2 Samuel 19:12
Ye are my brethren, ye are my bones and my flesh: wherefore then are ye the last to bring back the king?
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EXPOSITORY (ENGLISH BIBLE)
(12) My bones and my flesh.—More exactly, bone, as in 2Samuel 19:13 and 2Samuel 5:1. Of course the tribe of Judah, from which David sprung, was more closely connected with him by blood than any other; but the point likely to influence them was that the king recognised this relationship.

19:9-15 God's providence, by the priests' persuasions and Amasa's interest, brought the people to resolve the recall of the king. David stirred not till he received this invitation. Our Lord Jesus will rule in those that invite him to the throne in their hearts, and not till he is invited. He first bows the heart, and makes it willing in the day of his power, then rules in the midst of his enemies, Ps 110:2,3.David saw the justice of what Joab said, and the new danger which threatened him if he did not rouse himself from his grief.

For Israel ... - Not David's followers, but as before 2 Samuel 17:26; 2 Samuel 18:6, 2 Samuel 18:17, Absalom's army.

2Sa 19:9-43. The Israelites Bring the King Back.

9-11. all the people were at strife throughout all the tribes of Israel—The kingdom was completely disorganized. The sentiments of three different parties are represented in 2Sa 19:9, 10: the royalists, the adherents of Absalom who had been very numerous, and those who were indifferent to the Davidic dynasty. In these circumstances the king was right in not hastening back, as a conqueror, to reascend his throne. A re-election was, in some measure, necessary. He remained for some time on the other side of Jordan, in expectation of being invited back. That invitation was given without, however, the concurrence of Judah. David, disappointed and vexed by his own tribe's apparent lukewarmness, despatched the two high priests to rouse the Judahites to take a prominent interest in his cause. It was the act of a skilful politician. Hebron having been the seat of the rebellion, it was graceful on his part to encourage their return to allegiance and duty; it was an appeal to their honor not to be the last of the tribes. But this separate message, and the preference given to them, occasioned an outburst of jealousy among the other tribes that was nearly followed by fatal consequences [see 2Sa 19:40-43].

My bones and my flesh; of the same tribe, and some of you of the same family, with myself; and therefore if I should revenge myself of you, which perhaps you may fear I will do when I have fully regained my power, I should but tear my own flesh in pieces, and hate my own body which nature and interest obligeth every man to preserve.

Wherefore then are ye the last to bring back the king? this delay doth not suit with the relation you have, and the affection you owe to me.

Ye are my brethren, ye are my bones and my flesh,.... Being of the same tribe, and therefore he should deal gently with them, as if they were parts of his body; and not be severe upon them, for the hand they had in the conspiracy, as they might fear:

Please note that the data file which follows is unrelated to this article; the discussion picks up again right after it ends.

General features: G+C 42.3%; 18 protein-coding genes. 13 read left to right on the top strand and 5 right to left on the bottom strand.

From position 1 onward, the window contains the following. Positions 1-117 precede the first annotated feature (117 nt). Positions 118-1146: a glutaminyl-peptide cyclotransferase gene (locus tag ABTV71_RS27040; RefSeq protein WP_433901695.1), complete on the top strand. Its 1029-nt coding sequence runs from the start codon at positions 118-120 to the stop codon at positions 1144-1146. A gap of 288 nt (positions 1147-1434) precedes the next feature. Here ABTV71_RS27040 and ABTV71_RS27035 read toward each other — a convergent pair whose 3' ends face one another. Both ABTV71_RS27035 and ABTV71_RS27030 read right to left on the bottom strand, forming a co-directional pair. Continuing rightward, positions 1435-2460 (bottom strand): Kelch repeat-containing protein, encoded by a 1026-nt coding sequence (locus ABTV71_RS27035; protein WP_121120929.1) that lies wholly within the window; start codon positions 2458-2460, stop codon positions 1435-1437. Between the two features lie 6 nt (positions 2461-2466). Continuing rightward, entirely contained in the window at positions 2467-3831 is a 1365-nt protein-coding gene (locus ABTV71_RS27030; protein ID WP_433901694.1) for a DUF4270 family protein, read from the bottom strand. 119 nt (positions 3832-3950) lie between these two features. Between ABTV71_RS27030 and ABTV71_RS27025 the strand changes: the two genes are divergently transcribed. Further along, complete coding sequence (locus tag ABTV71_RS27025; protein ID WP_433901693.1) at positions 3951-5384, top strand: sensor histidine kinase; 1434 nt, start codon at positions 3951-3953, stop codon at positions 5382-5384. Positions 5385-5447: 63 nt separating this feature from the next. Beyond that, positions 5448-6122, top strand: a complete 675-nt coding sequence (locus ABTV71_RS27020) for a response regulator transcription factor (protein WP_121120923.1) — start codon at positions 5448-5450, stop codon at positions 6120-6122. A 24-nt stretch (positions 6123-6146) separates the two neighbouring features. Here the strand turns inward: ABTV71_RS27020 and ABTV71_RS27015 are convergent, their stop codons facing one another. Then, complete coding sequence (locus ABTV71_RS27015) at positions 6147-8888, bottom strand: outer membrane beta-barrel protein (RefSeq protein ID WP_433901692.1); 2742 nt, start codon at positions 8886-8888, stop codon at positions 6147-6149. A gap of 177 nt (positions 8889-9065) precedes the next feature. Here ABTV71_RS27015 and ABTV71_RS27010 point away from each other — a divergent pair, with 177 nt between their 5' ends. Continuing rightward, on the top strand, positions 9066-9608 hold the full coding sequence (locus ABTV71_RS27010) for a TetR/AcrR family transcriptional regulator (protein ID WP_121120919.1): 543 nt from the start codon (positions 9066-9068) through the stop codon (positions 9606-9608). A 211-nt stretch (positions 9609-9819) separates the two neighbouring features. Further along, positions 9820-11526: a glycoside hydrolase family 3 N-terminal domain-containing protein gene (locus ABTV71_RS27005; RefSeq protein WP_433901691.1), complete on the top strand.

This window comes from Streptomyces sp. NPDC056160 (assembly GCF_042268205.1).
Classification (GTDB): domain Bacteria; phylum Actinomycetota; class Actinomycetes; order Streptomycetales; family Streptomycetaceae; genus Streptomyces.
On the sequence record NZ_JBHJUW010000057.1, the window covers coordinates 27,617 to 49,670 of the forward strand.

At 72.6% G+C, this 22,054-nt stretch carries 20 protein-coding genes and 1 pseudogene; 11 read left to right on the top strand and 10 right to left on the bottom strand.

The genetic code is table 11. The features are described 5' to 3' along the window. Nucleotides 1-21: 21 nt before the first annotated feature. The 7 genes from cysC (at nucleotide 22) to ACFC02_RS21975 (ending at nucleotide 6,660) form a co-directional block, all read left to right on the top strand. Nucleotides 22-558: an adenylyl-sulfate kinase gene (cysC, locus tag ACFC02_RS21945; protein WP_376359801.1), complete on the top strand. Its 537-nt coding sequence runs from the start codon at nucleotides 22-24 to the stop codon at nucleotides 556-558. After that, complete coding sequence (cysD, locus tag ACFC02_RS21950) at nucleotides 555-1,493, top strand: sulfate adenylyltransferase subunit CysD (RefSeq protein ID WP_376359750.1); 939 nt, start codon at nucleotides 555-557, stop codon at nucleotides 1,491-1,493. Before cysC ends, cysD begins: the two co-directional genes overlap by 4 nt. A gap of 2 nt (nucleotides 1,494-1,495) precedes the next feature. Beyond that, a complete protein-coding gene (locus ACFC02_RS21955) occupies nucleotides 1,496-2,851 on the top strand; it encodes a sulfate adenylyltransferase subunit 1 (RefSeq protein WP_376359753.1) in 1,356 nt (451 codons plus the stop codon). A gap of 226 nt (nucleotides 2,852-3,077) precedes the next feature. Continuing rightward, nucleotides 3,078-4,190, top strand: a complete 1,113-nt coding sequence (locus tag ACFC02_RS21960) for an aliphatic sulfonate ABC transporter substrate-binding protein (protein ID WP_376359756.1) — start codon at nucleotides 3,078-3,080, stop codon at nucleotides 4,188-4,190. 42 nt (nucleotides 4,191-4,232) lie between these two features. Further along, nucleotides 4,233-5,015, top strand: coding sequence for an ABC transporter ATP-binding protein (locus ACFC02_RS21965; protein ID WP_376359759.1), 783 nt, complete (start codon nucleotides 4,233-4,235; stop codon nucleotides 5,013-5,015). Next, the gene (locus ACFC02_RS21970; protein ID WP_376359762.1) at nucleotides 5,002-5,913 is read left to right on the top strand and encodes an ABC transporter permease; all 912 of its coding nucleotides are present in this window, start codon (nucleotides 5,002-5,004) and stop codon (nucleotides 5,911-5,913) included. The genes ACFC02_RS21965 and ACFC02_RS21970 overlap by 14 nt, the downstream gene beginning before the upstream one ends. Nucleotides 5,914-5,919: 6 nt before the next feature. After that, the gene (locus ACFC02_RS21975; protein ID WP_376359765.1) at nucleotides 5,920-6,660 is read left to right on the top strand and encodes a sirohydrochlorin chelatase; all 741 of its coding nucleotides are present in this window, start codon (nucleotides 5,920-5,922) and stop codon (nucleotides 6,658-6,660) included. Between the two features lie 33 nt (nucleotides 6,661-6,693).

and wherefore then are ye the last to bring the king back? since they were so nearly related to him, and he so ready to forgive them.

Ye are my brethren, ye are my bones and my flesh: wherefore then are ye the last to bring back the king?
EXEGETICAL (ORIGINAL LANGUAGES)
12. my bones and my flesh] See note on ch. 2 Samuel 5:1. Bones should be, as there, bone.

Verse 12. - My bones; Hebrew, my bone and my flesh, so nearly related as to be part of my own self (Genesis 2:23). 2 Samuel 19:12When these words of all Israel were reported to David, he sent to the priests Zadok and Abiathar, saying, "Speak to the elders of Judah, why will ye be the last to bring back the king to his palace? ... Ye are my brethren, my bones and flesh (i.e., my blood relations): why then," etc.? The last clause of 2 Samuel 19:11, "the speech of all Israel is come to the king, even to his house," is a circumstantial clause inserted in the midst of David's words, to explain the appeal to the men of Judah not to be the last. In the lxx, and some Codices of the Vulgate, this sentence occurs twice, viz., at the end of 2 Samuel 19:10, and also of 2 Samuel 19:11; and Thenius, Ewald, and Bttcher regard the clause at the end of 2 Samuel 19:10 as the original one, and the repetition of it at the close of 2 Samuel 19:11 as a gloss. But this is certainly a mistake: for if the clause, "and the speech of all Israel came to the king to his house (at Mahanaim)," ought to stand at the close of 2 Samuel 19:10, and assigns the reason for David's sending to Zadok and Abiathar, 2 Samuel 19:11 would certainly, or rather necessarily, commence with המּלך ויּשׁלח: "The word of all Israel came to the king, and then king David sent," etc. But instead of this, it commences with שׁלח דּיד והמּלך, "But king David sent." This construction of the sentence decidedly favour the correctness of the Hebrew text; whereas the text of the Septuagint, apart altogether from the tautological repetition of the whole of the sentence in question, shows obviously enough that it is nothing more than a conjecture, by which the attempt was made to remove the difficulty occasioned by the striking position in which the circumstantial clause occurred.
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